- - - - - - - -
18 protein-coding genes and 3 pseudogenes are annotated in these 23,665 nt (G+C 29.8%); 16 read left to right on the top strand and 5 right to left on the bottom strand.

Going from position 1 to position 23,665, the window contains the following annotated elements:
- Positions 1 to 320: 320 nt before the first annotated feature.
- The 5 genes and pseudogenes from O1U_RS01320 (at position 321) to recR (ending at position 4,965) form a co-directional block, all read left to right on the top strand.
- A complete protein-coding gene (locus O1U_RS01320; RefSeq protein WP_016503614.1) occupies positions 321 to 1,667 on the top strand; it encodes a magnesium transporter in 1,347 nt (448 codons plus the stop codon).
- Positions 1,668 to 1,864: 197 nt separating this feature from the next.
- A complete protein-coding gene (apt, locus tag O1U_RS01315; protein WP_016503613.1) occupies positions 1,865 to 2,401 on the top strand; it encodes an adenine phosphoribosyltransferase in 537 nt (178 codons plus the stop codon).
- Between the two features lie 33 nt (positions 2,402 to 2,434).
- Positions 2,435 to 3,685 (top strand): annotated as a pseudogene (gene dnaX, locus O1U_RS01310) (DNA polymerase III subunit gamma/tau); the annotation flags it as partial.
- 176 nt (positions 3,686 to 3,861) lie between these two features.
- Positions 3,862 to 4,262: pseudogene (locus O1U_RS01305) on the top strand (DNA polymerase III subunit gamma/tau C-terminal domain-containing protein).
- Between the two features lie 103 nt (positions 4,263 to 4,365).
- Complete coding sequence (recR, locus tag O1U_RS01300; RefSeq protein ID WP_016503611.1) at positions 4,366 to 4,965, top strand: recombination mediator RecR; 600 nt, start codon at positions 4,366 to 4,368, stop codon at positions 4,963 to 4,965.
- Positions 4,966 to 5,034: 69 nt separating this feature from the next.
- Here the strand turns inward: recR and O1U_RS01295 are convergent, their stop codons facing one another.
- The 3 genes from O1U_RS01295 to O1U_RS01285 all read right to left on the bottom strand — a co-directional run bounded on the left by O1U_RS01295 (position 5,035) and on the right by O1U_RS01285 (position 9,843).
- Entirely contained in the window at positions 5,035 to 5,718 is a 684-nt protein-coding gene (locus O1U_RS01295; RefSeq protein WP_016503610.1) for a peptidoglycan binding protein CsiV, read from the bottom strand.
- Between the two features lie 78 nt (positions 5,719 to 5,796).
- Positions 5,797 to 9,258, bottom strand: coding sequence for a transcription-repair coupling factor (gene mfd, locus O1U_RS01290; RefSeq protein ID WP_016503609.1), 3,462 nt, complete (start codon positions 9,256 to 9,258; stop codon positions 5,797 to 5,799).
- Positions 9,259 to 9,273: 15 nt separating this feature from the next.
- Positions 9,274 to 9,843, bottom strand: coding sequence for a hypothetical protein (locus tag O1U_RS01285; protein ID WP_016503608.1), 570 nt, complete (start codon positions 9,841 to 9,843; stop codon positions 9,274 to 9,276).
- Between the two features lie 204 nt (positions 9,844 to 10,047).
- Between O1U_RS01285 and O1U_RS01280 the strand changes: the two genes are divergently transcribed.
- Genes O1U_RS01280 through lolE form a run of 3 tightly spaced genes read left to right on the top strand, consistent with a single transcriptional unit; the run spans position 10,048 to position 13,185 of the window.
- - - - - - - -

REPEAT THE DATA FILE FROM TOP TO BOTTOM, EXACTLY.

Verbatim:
18 protein-coding genes and 3 pseudogenes are annotated in these 23,665 nt (G+C 29.8%); 16 read left to right on the top strand and 5 right to left on the bottom strand.

Going from position 1 to position 23,665, the window contains the following annotated elements:
- Positions 1 to 320: 320 nt before the first annotated feature.
- The 5 genes and pseudogenes from O1U_RS01320 (at position 321) to recR (ending at position 4,965) form a co-directional block, all read left to right on the top strand.
- A complete protein-coding gene (locus O1U_RS01320; RefSeq protein WP_016503614.1) occupies positions 321 to 1,667 on the top strand; it encodes a magnesium transporter in 1,347 nt (448 codons plus the stop codon).
- Positions 1,668 to 1,864: 197 nt separating this feature from the next.
- A complete protein-coding gene (apt, locus tag O1U_RS01315; protein WP_016503613.1) occupies positions 1,865 to 2,401 on the top strand; it encodes an adenine phosphoribosyltransferase in 537 nt (178 codons plus the stop codon).
- Between the two features lie 33 nt (positions 2,402 to 2,434).
- Positions 2,435 to 3,685 (top strand): annotated as a pseudogene (gene dnaX, locus O1U_RS01310) (DNA polymerase III subunit gamma/tau); the annotation flags it as partial.
- 176 nt (positions 3,686 to 3,861) lie between these two features.
- Positions 3,862 to 4,262: pseudogene (locus O1U_RS01305) on the top strand (DNA polymerase III subunit gamma/tau C-terminal domain-containing protein).
- Between the two features lie 103 nt (positions 4,263 to 4,365).
- Complete coding sequence (recR, locus tag O1U_RS01300; RefSeq protein ID WP_016503611.1) at positions 4,366 to 4,965, top strand: recombination mediator RecR; 600 nt, start codon at positions 4,366 to 4,368, stop codon at positions 4,963 to 4,965.
- Positions 4,966 to 5,034: 69 nt separating this feature from the next.
- Here the strand turns inward: recR and O1U_RS01295 are convergent, their stop codons facing one another.
- The 3 genes from O1U_RS01295 to O1U_RS01285 all read right to left on the bottom strand — a co-directional run bounded on the left by O1U_RS01295 (position 5,035) and on the right by O1U_RS01285 (position 9,843).
- Entirely contained in the window at positions 5,035 to 5,718 is a 684-nt protein-coding gene (locus O1U_RS01295; RefSeq protein WP_016503610.1) for a peptidoglycan binding protein CsiV, read from the bottom strand.
- Between the two features lie 78 nt (positions 5,719 to 5,796).
- Positions 5,797 to 9,258, bottom strand: coding sequence for a transcription-repair coupling factor (gene mfd, locus O1U_RS01290; RefSeq protein ID WP_016503609.1), 3,462 nt, complete (start codon positions 9,256 to 9,258; stop codon positions 5,797 to 5,799).
- Positions 9,259 to 9,273: 15 nt separating this feature from the next.
- Positions 9,274 to 9,843, bottom strand: coding sequence for a hypothetical protein (locus tag O1U_RS01285; protein ID WP_016503608.1), 570 nt, complete (start codon positions 9,841 to 9,843; stop codon positions 9,274 to 9,276).
- Between the two features lie 204 nt (positions 9,844 to 10,047).
- Between O1U_RS01285 and O1U_RS01280 the strand changes: the two genes are divergently transcribed.
- Genes O1U_RS01280 through lolE form a run of 3 tightly spaced genes read left to right on the top strand, consistent with a single transcriptional unit; the run spans position 10,048 to position 13,185 of the window.